Letting the law take its course : Gautam Sen

Goutam Sen writes in his blog Gyanoprapha

Would you say that the law is respected in a country where

  • the police routinely abuse the powers that they have been given, in flagrant violation of the law?

  • the Supreme Court’s rulings regarding the treatment of undertrials are routinely ignored by the police and the executive?

  • torture is so common, despite extensive bans against it, that people meet in public to condemn it, and the organizers of the meeting are implicated in false cases by the police after public protests against torture attended by former judges, civil servants and former and serving police officials?

  • human rights investigators are routinely threatened and harassed ?

  • the police ignore an order given by a judge at a trial allowing the accused to meet a member of his family, and physically try to prevent the meeting?

  • the police threaten the family member of the accused while she attempts to meet with the accused during a court recess pursuant to the judge’s order, within the court premises?

Each of these shows the utter contempt in which the law is held by those charged with upholding it. In such a country, it is arguable that the chief breaker of laws in the country is the police itself. The independence of the judiciary from the executive appears to have assumed a new meaning here – if the judiciary commands that the executive do or refrain from doing something, the executive frequently either ignores the injunction, or does precisely the opposite.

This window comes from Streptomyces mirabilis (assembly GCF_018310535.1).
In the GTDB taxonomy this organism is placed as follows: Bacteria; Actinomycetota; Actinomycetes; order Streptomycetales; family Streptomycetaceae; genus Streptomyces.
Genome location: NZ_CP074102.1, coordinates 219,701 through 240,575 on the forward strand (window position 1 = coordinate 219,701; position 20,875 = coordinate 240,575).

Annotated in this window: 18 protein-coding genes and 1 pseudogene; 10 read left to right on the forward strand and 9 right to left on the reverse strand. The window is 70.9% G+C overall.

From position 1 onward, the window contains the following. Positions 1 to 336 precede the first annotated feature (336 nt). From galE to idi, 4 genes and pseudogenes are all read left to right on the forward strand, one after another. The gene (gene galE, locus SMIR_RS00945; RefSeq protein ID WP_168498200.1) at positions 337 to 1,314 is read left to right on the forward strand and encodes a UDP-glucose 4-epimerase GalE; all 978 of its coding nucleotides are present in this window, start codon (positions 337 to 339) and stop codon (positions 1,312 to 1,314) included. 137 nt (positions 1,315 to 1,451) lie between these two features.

The country I am referring to is of course precisely our mahaan Bhaarat. The specific incident of the intimidating conduct of police officials occurred at the trial of my brother Dr. Binayak Sen, when the police tried to physically obstruct a meeting between him and his wife Dr. Ilina Sen despite a specific order from the judge permitting such a meeting. One of the officials present actually threatened to entrap her too in a Naxalite case (”inko bhi phansa do naxal case mein”), suggesting that there was at least one other person (did he mean Binayak? Piyush Guha? Narayan Sanyal? Ajay T G? all four?) who was entrapped to begin with. The same official was heard to have remarked, while frisking the European Union observers to Binayak’s trial, that these observers are the external supporters of terrorism. The police have been careful about their behaviour after Dr. Ilina Sen lodged a written complaint with the state DIG of Police Vishwaranjan and the local Superintendent of Police. No doubt the EU observers will also include those revealing remarks in their reports. The overall impression of a police force that is out of control will be further enhanced. In the case of Binayak’s colleague Ajay T G, also held in Durg jail under the CSPSA, he has been refused access to a magistrate, and handcuffed despite specific Supreme Court orders that ban such treatment. The idea that those held under the CSPSA are being treated under the normal processes of law is blatantly refuted every day. There ought to be a special name for those “laws” which in effect sanction utter contempt for the law and the Constitution, because to call such enactments “laws” simply adds to the terminological and conceptual murkiness that prevents ordinary people from seeing these things clearly.